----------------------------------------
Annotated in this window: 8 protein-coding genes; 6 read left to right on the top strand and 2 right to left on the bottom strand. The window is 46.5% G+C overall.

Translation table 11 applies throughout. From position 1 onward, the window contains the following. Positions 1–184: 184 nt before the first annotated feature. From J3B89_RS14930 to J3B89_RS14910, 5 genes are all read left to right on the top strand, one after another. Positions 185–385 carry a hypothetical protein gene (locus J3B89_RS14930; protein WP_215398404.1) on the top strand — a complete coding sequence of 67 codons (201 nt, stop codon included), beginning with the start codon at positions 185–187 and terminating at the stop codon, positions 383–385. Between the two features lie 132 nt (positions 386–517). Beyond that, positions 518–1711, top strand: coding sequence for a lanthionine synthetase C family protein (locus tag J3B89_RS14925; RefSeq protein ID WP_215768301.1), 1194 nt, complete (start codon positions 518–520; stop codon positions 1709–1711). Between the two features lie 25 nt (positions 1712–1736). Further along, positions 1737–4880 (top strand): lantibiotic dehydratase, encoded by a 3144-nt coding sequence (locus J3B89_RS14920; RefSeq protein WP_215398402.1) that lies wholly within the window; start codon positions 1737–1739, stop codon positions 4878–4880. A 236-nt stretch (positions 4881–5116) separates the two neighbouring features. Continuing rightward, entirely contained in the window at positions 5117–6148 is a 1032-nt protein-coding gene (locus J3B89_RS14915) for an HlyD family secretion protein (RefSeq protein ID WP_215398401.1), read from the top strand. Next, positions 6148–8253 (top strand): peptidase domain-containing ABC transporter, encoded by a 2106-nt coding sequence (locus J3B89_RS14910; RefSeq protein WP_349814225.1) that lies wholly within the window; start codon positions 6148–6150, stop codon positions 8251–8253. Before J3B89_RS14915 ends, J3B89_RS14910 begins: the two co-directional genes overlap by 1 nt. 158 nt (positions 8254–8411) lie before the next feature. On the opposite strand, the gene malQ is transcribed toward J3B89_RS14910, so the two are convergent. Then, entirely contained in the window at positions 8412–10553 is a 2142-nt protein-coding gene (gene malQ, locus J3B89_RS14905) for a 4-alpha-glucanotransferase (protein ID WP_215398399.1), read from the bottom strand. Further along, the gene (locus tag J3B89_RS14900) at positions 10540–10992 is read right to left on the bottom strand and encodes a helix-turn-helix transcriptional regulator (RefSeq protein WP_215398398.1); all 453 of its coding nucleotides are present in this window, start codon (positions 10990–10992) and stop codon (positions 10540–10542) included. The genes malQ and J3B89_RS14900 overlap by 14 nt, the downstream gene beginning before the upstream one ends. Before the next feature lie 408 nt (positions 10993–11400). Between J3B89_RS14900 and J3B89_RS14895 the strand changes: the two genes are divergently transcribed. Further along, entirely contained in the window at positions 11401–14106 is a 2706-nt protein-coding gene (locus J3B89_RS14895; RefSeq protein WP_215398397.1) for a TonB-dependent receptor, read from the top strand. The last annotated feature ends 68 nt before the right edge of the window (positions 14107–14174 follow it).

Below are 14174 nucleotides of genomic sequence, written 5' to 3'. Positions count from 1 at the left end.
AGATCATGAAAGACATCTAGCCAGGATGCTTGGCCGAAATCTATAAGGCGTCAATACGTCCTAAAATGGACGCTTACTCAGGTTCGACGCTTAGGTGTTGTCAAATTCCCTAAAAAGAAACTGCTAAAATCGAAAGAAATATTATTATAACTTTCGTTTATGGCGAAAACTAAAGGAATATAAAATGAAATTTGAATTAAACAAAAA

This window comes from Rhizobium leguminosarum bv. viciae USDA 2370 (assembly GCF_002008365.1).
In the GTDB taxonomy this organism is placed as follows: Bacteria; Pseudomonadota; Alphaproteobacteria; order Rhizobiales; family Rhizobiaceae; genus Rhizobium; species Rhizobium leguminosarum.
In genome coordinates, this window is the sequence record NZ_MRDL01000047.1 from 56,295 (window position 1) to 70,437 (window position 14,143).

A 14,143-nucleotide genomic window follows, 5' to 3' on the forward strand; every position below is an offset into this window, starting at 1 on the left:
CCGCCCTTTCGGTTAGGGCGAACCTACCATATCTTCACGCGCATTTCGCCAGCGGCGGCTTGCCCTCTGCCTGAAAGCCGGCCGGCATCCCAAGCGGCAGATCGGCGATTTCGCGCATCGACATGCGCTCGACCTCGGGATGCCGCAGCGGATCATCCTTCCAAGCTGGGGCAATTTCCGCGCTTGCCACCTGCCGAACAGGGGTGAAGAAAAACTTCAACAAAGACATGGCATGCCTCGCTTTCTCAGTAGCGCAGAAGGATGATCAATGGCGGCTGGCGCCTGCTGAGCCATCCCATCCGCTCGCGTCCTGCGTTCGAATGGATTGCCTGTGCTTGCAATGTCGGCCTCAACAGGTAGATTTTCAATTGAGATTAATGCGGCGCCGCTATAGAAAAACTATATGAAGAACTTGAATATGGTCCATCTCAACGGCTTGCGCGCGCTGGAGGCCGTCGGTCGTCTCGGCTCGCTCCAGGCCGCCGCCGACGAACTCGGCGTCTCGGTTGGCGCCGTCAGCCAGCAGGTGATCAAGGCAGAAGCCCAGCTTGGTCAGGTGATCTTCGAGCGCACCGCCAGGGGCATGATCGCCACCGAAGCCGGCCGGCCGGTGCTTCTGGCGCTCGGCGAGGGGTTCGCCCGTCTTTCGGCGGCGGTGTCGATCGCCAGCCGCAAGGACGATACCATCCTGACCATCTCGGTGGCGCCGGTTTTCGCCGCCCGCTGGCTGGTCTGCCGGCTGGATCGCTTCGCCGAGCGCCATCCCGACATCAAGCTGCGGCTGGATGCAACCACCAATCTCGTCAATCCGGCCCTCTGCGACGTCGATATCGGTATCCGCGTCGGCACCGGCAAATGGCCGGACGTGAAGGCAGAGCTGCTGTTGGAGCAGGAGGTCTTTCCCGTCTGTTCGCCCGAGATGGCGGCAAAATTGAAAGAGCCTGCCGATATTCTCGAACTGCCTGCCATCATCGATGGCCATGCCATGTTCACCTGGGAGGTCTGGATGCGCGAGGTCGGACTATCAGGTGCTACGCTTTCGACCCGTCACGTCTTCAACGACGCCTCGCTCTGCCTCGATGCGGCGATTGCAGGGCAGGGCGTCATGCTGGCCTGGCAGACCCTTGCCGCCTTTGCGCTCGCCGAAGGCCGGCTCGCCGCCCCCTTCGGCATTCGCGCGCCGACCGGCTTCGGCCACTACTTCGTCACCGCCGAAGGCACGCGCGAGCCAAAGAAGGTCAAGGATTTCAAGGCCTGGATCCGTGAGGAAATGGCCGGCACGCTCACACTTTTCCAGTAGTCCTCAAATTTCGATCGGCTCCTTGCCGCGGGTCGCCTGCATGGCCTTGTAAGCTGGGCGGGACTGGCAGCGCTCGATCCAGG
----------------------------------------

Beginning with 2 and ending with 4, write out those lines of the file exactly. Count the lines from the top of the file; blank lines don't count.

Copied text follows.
Translation table 11 applies throughout. From position 1 onward, the window contains the following. Positions 1–184: 184 nt before the first annotated feature. From J3B89_RS14930 to J3B89_RS14910, 5 genes are all read left to right on the top strand, one after another. Positions 185–385 carry a hypothetical protein gene (locus J3B89_RS14930; protein WP_215398404.1) on the top strand — a complete coding sequence of 67 codons (201 nt, stop codon included), beginning with the start codon at positions 185–187 and terminating at the stop codon, positions 383–385. Between the two features lie 132 nt (positions 386–517). Beyond that, positions 518–1711, top strand: coding sequence for a lanthionine synthetase C family protein (locus tag J3B89_RS14925; RefSeq protein ID WP_215768301.1), 1194 nt, complete (start codon positions 518–520; stop codon positions 1709–1711). Between the two features lie 25 nt (positions 1712–1736). Further along, positions 1737–4880 (top strand): lantibiotic dehydratase, encoded by a 3144-nt coding sequence (locus J3B89_RS14920; RefSeq protein WP_215398402.1) that lies wholly within the window; start codon positions 1737–1739, stop codon positions 4878–4880. A 236-nt stretch (positions 4881–5116) separates the two neighbouring features. Continuing rightward, entirely contained in the window at positions 5117–6148 is a 1032-nt protein-coding gene (locus J3B89_RS14915) for an HlyD family secretion protein (RefSeq protein ID WP_215398401.1), read from the top strand. Next, positions 6148–8253 (top strand): peptidase domain-containing ABC transporter, encoded by a 2106-nt coding sequence (locus J3B89_RS14910; RefSeq protein WP_349814225.1) that lies wholly within the window; start codon positions 6148–6150, stop codon positions 8251–8253. Before J3B89_RS14915 ends, J3B89_RS14910 begins: the two co-directional genes overlap by 1 nt. 158 nt (positions 8254–8411) lie before the next feature. On the opposite strand, the gene malQ is transcribed toward J3B89_RS14910, so the two are convergent. Then, entirely contained in the window at positions 8412–10553 is a 2142-nt protein-coding gene (gene malQ, locus J3B89_RS14905) for a 4-alpha-glucanotransferase (protein ID WP_215398399.1), read from the bottom strand. Further along, the gene (locus tag J3B89_RS14900) at positions 10540–10992 is read right to left on the bottom strand and encodes a helix-turn-helix transcriptional regulator (RefSeq protein WP_215398398.1); all 453 of its coding nucleotides are present in this window, start codon (positions 10990–10992) and stop codon (positions 10540–10542) included. The genes malQ and J3B89_RS14900 overlap by 14 nt, the downstream gene beginning before the upstream one ends. Before the next feature lie 408 nt (positions 10993–11400). Between J3B89_RS14900 and J3B89_RS14895 the strand changes: the two genes are divergently transcribed. Further along, entirely contained in the window at positions 11401–14106 is a 2706-nt protein-coding gene (locus J3B89_RS14895; RefSeq protein WP_215398397.1) for a TonB-dependent receptor, read from the top strand. The last annotated feature ends 68 nt before the right edge of the window (positions 14107–14174 follow it).

Below are 14174 nucleotides of genomic sequence, written 5' to 3'. Positions count from 1 at the left end.
AGATCATGAAAGACATCTAGCCAGGATGCTTGGCCGAAATCTATAAGGCGTCAATACGTCCTAAAATGGACGCTTACTCAGGTTCGACGCTTAGGTGTTGTCAAATTCCCTAAAAAGAAACTGCTAAAATCGAAAGAAATATTATTATAACTTTCGTTTATGGCGAAAACTAAAGGAATATAAAATGAAATTTGAATTAAACAAAAA